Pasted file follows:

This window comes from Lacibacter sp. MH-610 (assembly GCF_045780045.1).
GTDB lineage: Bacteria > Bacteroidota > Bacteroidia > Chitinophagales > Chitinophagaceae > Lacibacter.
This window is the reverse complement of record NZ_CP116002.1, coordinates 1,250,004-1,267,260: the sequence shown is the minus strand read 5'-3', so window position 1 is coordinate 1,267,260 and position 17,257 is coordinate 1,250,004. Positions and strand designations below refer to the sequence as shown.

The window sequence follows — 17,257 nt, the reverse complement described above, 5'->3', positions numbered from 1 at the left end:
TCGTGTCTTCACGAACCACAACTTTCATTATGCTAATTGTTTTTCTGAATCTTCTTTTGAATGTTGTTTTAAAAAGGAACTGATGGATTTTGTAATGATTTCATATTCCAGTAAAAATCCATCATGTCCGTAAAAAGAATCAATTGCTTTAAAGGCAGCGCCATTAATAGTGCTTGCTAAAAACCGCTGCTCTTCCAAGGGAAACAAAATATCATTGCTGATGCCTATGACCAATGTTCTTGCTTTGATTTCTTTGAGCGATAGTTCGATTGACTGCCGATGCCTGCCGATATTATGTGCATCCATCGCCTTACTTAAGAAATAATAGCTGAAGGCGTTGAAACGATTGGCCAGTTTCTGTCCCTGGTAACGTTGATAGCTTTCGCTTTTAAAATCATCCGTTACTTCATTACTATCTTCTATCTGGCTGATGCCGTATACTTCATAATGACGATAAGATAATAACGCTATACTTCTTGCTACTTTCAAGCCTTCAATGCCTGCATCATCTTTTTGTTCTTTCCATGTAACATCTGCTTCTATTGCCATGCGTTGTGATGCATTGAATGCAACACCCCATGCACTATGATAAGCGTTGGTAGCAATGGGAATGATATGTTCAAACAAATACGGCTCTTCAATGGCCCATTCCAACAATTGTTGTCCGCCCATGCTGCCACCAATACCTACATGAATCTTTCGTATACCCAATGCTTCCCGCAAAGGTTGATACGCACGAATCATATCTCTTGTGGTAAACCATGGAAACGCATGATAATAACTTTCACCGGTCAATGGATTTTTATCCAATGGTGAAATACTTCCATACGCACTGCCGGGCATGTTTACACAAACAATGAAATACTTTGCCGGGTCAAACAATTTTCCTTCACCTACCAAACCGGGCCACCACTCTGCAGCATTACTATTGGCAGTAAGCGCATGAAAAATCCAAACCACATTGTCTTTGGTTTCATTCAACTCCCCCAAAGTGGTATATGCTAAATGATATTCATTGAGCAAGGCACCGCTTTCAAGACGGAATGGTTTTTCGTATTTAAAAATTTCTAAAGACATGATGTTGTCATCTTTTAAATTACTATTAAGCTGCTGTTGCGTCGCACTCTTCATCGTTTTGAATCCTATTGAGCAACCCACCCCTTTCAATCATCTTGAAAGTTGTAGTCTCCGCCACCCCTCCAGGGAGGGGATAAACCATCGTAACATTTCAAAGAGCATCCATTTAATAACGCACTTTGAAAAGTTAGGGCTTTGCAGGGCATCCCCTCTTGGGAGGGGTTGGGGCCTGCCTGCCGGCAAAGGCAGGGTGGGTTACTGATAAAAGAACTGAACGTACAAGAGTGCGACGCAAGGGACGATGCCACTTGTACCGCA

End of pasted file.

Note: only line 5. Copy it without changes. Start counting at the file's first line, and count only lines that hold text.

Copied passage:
TCGTGTCTTCACGAACCACAACTTTCATTATGCTAATTGTTTTTCTGAATCTTCTTTTGAATGTTGTTTTAAAAAGGAACTGATGGATTTTGTAATGATTTCATATTCCAGTAAAAATCCATCATGTCCGTAAAAAGAATCAATTGCTTTAAAGGCAGCGCCATTAATAGTGCTTGCTAAAAACCGCTGCTCTTCCAAGGGAAACAAAATATCATTGCTGATGCCTATGACCAATGTTCTTGCTTTGATTTCTTTGAGCGATAGTTCGATTGACTGCCGATGCCTGCCGATATTATGTGCATCCATCGCCTTACTTAAGAAATAATAGCTGAAGGCGTTGAAACGATTGGCCAGTTTCTGTCCCTGGTAACGTTGATAGCTTTCGCTTTTAAAATCATCCGTTACTTCATTACTATCTTCTATCTGGCTGATGCCGTATACTTCATAATGACGATAAGATAATAACGCTATACTTCTTGCTACTTTCAAGCCTTCAATGCCTGCATCATCTTTTTGTTCTTTCCATGTAACATCTGCTTCTATTGCCATGCGTTGTGATGCATTGAATGCAACACCCCATGCACTATGATAAGCGTTGGTAGCAATGGGAATGATATGTTCAAACAAATACGGCTCTTCAATGGCCCATTCCAACAATTGTTGTCCGCCCATGCTGCCACCAATACCTACATGAATCTTTCGTATACCCAATGCTTCCCGCAAAGGTTGATACGCACGAATCATATCTCTTGTGGTAAACCATGGAAACGCATGATAATAACTTTCACCGGTCAATGGATTTTTATCCAATGGTGAAATACTTCCATACGCACTGCCGGGCATGTTTACACAAACAATGAAATACTTTGCCGGGTCAAACAATTTTCCTTCACCTACCAAACCGGGCCACCACTCTGCAGCATTACTATTGGCAGTAAGCGCATGAAAAATCCAAACCACATTGTCTTTGGTTTCATTCAACTCCCCCAAAGTGGTATATGCTAAATGATATTCATTGAGCAAGGCACCGCTTTCAAGACGGAATGGTTTTTCGTATTTAAAAATTTCTAAAGACATGATGTTGTCATCTTTTAAATTACTATTAAGCTGCTGTTGCGTCGCACTCTTCATCGTTTTGAATCCTATTGAGCAACCCACCCCTTTCAATCATCTTGAAAGTTGTAGTCTCCGCCACCCCTCCAGGGAGGGGATAAACCATCGTAACATTTCAAAGAGCATCCATTTAATAACGCACTTTGAAAAGTTAGGGCTTTGCAGGGCATCCCCTCTTGGGAGGGGTTGGGGCCTGCCTGCCGGCAAAGGCAGGGTGGGTTACTGATAAAAGAACTGAACGTACAAGAGTGCGACGCAAGGGACGATGCCACTTGTACCGCA